It’s been a year since my book, A Thousand Lives: The Untold Story of Jonestown, was published by Free Press.
It was widely reviewed in the media and named a “Best Book” of 2011 by several newspapers. But the best feedback I’ve received are the emails from former Temple members or their loved ones thanking me for the humane portrayal of the people who perished in Jonestown. That is exactly what I set out to do – engage readers with the everyday people who ended up in Jonestown on a personal level.
Strangely, I miss working on the book. I miss the people I got to know while writing the book, either through hours of interviews, or by tracking them through Jonestown. At one point, I prided myself on knowing many residents’ names just by seeing their photographs. My compassion for them will always remain.
The last chapters were the hardest to write. I figured that if I could delay the ending, the Jonestown residents wouldn’t die. If only it were fiction.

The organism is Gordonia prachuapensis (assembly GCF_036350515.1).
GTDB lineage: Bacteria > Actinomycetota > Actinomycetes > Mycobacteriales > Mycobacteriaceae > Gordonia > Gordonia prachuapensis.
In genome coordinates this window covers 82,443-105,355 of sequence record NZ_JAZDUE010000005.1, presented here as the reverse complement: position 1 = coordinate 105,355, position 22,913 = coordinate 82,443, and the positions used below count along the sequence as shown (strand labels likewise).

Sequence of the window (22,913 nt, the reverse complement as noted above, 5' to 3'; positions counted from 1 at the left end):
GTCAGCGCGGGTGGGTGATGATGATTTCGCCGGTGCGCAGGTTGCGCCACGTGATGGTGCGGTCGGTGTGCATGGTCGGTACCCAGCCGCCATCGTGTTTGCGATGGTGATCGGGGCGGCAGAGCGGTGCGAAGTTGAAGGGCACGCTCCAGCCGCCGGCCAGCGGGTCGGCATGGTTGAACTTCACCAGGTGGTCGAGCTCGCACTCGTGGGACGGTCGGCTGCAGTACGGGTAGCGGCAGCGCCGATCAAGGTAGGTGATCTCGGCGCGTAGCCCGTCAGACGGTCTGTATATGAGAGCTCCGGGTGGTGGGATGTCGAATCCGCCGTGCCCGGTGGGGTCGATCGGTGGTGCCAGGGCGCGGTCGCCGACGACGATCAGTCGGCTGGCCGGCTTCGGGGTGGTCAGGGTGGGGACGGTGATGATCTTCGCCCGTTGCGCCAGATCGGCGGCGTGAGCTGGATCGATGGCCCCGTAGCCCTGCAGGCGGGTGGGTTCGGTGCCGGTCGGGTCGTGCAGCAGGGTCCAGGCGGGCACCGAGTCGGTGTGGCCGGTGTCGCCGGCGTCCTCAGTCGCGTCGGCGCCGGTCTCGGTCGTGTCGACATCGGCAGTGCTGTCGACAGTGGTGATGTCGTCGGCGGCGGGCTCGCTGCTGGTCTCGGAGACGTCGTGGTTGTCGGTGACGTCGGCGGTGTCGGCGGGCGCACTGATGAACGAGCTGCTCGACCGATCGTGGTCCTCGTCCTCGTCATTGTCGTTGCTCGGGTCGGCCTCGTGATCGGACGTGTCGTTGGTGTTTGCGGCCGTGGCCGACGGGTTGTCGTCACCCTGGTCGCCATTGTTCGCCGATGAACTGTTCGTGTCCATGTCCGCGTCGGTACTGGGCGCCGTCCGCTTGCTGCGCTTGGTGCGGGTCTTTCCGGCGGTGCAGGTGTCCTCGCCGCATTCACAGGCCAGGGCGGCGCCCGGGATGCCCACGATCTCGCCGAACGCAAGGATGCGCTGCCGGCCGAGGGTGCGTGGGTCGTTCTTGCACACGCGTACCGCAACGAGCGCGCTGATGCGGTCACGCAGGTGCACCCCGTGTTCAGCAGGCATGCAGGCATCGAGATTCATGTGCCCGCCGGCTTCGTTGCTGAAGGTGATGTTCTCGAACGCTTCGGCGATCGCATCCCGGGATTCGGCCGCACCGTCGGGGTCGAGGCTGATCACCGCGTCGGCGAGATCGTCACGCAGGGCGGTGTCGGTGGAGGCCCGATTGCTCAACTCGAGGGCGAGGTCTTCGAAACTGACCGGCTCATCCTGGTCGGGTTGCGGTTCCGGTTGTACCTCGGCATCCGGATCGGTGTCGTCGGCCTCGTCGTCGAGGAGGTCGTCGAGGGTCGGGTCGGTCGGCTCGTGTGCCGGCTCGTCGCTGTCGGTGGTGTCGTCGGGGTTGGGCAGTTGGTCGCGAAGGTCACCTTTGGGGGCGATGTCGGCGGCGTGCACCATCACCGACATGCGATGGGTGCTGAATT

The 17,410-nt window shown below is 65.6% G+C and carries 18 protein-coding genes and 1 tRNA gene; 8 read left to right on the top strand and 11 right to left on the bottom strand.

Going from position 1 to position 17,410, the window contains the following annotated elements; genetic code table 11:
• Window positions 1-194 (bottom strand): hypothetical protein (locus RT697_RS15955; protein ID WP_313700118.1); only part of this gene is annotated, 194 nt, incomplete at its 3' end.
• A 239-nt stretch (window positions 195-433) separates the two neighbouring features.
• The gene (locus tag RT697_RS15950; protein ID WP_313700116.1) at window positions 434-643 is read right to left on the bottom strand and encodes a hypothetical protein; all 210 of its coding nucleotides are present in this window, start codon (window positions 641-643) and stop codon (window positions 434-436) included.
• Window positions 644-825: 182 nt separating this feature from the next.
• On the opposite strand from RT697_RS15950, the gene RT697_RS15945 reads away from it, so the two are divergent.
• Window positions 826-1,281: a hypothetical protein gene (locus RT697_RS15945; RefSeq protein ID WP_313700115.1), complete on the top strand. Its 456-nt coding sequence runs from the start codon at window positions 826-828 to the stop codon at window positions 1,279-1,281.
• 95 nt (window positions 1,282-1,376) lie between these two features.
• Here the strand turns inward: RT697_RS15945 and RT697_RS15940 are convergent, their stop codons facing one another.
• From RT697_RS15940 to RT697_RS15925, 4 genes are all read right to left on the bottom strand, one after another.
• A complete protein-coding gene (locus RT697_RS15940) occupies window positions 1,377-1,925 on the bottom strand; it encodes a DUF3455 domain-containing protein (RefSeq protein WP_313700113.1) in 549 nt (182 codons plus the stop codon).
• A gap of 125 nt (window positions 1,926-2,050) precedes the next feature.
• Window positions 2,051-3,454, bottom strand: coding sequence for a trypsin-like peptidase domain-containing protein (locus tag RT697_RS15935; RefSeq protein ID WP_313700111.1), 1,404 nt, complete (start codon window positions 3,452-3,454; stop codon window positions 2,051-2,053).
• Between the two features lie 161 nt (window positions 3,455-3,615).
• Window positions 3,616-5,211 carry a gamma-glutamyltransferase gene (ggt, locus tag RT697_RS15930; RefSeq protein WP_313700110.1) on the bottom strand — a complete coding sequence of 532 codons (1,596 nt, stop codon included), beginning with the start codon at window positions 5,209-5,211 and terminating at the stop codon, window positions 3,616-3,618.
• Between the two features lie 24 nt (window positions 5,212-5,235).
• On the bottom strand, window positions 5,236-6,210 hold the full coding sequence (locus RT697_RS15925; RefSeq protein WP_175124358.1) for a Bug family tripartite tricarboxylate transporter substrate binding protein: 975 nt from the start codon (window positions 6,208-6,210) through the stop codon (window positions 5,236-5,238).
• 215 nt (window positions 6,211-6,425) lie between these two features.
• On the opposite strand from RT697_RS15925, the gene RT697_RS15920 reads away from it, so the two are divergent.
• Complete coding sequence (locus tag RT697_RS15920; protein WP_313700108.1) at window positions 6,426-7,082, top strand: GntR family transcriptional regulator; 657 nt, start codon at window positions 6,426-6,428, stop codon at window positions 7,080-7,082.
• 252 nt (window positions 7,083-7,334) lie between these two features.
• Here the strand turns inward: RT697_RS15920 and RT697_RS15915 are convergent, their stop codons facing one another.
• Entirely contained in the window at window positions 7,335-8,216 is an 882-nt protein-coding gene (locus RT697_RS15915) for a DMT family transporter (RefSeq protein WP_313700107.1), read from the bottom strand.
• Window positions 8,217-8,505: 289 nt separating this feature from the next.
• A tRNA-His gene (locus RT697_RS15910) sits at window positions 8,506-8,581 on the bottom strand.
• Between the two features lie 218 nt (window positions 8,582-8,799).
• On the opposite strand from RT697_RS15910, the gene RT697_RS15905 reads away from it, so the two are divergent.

The project is still enmeshed in my life: photographs of Temple members are mixed with my family pictures in iPhoto; the Temple album, He’s Able, is in my iTunes; and a map of Guyana is pinned to my office wall. I read Yeats for the first time, thanks to poetry-lover Edith Roller. And after repeatedly reading about Edith swapping chicken breasts for thighs at dinnertime, decided to try some myself. Edith was right – the dark meat is tastier.
I look forward to new developments and revelations in the Peoples Temple ever-evolving story, and thank everyone who helped me along the way.